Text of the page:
Home Forums Air and Sea Naval Eleventh Harpoon PBEM AAR: A Question of Sovereignty

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    (Full-size images at my blog post.)

    The latest Harpoon PBEM game used a scenario from the Harpoon Naval Review 2009, written by Gorka L. Martínez Mezo: Moroccan fundamentalists attack the Spanish outposts at Ceuta and Melilla, and the Spanish try to get convoys across the western Mediterranean to evacuate civilians and bring in troops.

    There’s significant neutral fishing and merchant traffic present (I wrote a generator to give them plausible movements through the day), and given the huge force disparity it’s suggested that the Moroccan forces hide among them. The Spanish forces could set up anywhere in the blue circles (with the convoys at Málaga and Melilla, or near the radar station at Isla de Alborán); the Moroccans could set up anywhere outside the red ones.

    The Spaniards split their naval forces between the two convoys, putting none near the island. The Moroccans put some warships in with the northern freighter traffic, some near Melilla, and their martyrdom boats mixed with the fishing fleet. They immediately picked up airborne radar from the Spanish P3-M Orion to the north.

    Spanish fighters patrolled over the convoys. One of them spotted the southern Moroccan warships, and helicopters were launched from the southern escort force.

    They engaged and sank the Moroccans with Penguin missiles; they were able to get close enough for visual identification without being spotted themselves, and the Moroccans weren’t using air search radar so as to be mistaken for civilian ships.

    The northern force put up a Panther helicopter, which was spotted comprehensively when it turned on its radar.

    Helicopters from the northern convoy similarly inspected the “merchant” ships, then called target locations to a Harpoon-equipped F/A-18 nearby, which was able to sink them with a single salvo.

    That left the Moroccans with their Mirage force, inbound for some time, and the martyrdom boats.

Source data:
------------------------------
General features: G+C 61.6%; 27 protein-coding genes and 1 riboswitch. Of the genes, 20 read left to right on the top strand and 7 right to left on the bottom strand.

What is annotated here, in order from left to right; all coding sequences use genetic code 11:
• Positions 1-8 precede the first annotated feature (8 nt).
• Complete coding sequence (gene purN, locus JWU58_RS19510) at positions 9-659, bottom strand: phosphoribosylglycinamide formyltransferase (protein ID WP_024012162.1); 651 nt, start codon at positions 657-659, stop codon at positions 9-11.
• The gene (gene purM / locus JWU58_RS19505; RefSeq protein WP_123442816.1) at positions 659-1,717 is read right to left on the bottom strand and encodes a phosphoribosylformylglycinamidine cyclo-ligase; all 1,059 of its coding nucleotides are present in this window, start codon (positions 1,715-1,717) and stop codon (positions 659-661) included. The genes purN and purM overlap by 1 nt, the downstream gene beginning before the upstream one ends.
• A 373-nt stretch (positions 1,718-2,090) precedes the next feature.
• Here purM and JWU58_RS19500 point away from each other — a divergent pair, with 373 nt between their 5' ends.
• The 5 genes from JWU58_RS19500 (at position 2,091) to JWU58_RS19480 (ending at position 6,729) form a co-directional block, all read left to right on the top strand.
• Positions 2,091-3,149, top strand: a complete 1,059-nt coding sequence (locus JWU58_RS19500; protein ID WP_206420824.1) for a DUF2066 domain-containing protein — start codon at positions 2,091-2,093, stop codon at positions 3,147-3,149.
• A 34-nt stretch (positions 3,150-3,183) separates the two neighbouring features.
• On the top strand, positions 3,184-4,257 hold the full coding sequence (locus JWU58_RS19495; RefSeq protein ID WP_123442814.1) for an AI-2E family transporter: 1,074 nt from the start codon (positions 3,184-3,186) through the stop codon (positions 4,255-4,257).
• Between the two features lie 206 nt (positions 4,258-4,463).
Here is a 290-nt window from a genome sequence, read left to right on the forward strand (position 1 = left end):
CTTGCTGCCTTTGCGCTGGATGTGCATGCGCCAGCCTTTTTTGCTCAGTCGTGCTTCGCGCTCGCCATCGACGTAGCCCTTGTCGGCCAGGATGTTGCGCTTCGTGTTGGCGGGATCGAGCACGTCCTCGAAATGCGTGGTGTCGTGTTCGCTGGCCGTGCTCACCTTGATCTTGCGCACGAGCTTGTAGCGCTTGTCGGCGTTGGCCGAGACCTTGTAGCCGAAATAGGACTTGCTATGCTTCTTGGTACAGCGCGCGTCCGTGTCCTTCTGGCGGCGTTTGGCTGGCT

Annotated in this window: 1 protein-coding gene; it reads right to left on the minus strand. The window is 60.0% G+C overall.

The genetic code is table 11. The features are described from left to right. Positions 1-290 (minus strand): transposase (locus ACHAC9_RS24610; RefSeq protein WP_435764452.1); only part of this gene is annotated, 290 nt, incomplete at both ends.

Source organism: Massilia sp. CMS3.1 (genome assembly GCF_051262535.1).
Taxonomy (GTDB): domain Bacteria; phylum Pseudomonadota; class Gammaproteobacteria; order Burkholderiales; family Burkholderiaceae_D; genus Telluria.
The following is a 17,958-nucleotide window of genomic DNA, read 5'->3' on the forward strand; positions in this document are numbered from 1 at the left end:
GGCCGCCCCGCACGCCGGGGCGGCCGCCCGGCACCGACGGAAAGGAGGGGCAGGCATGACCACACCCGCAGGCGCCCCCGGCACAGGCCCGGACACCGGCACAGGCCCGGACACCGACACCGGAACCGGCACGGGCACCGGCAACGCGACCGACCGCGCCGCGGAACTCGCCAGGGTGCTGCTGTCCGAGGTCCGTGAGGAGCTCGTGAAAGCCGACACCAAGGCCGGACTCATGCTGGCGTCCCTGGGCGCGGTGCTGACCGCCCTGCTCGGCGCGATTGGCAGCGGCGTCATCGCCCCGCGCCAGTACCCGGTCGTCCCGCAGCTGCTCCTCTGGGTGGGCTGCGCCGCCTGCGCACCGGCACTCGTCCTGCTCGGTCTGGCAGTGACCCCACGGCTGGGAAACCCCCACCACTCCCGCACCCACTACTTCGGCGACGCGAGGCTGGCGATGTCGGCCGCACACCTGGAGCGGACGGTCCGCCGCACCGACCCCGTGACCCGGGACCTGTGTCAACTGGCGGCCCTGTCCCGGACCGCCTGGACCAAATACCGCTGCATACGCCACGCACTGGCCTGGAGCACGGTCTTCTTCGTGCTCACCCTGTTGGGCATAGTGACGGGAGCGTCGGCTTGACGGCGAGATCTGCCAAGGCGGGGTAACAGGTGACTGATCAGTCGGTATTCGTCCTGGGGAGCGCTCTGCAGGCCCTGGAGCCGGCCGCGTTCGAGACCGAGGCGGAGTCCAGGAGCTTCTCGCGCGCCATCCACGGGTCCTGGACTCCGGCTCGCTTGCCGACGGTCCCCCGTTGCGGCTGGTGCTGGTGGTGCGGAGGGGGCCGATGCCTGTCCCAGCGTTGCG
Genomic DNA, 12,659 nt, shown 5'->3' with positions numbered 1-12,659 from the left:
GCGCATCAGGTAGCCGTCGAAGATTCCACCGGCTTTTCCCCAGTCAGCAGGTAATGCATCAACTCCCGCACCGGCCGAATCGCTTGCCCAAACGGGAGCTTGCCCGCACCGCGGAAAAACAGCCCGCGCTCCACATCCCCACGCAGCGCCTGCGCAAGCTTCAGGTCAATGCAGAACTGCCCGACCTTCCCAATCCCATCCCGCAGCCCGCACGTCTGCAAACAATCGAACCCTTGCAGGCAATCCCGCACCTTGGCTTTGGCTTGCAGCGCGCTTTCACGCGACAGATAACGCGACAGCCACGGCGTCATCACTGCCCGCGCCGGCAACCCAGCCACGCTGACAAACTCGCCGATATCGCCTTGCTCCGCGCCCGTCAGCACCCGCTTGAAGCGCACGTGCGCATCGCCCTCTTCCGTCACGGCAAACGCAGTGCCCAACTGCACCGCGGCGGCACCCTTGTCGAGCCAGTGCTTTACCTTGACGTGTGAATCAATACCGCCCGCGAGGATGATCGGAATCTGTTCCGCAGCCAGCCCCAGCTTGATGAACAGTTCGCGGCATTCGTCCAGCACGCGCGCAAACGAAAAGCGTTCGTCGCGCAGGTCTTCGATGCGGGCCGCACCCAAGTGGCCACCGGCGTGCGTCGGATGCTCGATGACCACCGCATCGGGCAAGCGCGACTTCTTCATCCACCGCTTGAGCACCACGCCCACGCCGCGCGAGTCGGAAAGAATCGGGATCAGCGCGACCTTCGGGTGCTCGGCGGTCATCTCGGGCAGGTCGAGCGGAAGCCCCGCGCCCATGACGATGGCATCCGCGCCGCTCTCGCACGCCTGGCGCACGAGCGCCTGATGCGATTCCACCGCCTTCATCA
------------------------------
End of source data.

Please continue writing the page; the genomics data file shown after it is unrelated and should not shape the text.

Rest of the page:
The Mirages were thoroughly radar-painted, but having only RWRs themselves couldn’t locate the enemy aircraft except visually.

    They were knocked out of the sky by AMRAAM fire, at which point the Moroccans quite reasonably conceded.

    Thanks to Rory and Renny for playing. Full charts as presented to the players are here[/url].

    Things I’ve learned from this game:

    Well, that wasn’t a lot of fun for team red. The idea of hiding among merchant traffic seemed like a good one, but when the helicopters could spot the ships at a minimum of 7 miles, and the ships could only spot the helos at around 3, the Spanish could identify the enemy and pin down their locations without exposing themselves, so the first warning the Moroccans had was sighting of incoming missiles. The only thing they could have done about this beforehand was to light up their air-search radars, which would have identified them as hostiles anyway; and even once they’d done that, their best anti-air weaponry could only reach out to 8.5 miles, rather less than enemy missile range. So while they might have shot down more of the incoming missiles, they couldn’t have stopped the helicopters.

    The visual sighting rules don’t say anything about identification. I think I need to modify the target classification rules that are already used for sonar so that they can be used with other sighting methods: a gradual increase in confidence from “a small ship” to “a Moroccan warship” to “a Descubierta-class corvette” seems more interesting than simply spotting or not spotting. (The rules also say nothing about altitude: should you really be able to classify a target you’ve spotted from 40,000 feet up? I assumed not.)

    The scenario seems pretty unbalanced, even omitting the fixed-wing aircraft which are an optional complication. Yes, obviously the Moroccan force is inferior, but when both sides are free to fire on identified targets they’re not even going to get to shoot back. The northern convoy barely got out of harbour, and the southern wasn’t even ready to leave: all the fighting had already happened by the time it might have been in danger. If the goal of the scenario was hide-and-seek across the western Med, it failed. If I do something like this again, I think I might give the Spanish more restrictive rules of engagement, and definitely omit the fixed-wing aircraft.

    The only way I can see for the Moroccans to do well in this game is to hug the coast to hide from enemy surface radar, and sprint for the targets right from the start. They probably can’t get a good shot with radar-homing missiles (as the convoys are also close to the coast), but they may be able to get into effective gun range before the helos find and kill them.

    Big complex games like this are hard for the GM to keep track of, never mind the players. Even with auto-generated map excerpts centred on each group of units, it was hard to work out what was going on at times. And working out radar detection, bearing in mind air units’ radar arcs and coastal terrain masking, was more work than I want to do again in a hurry. I’ll probably go for games with a smaller unit count for a while, or at least fewer civilians getting in the way; the tables of unit ranges and bearings became hard to manage with an extra 48 entries that were rarely used.

    More players always welcome!

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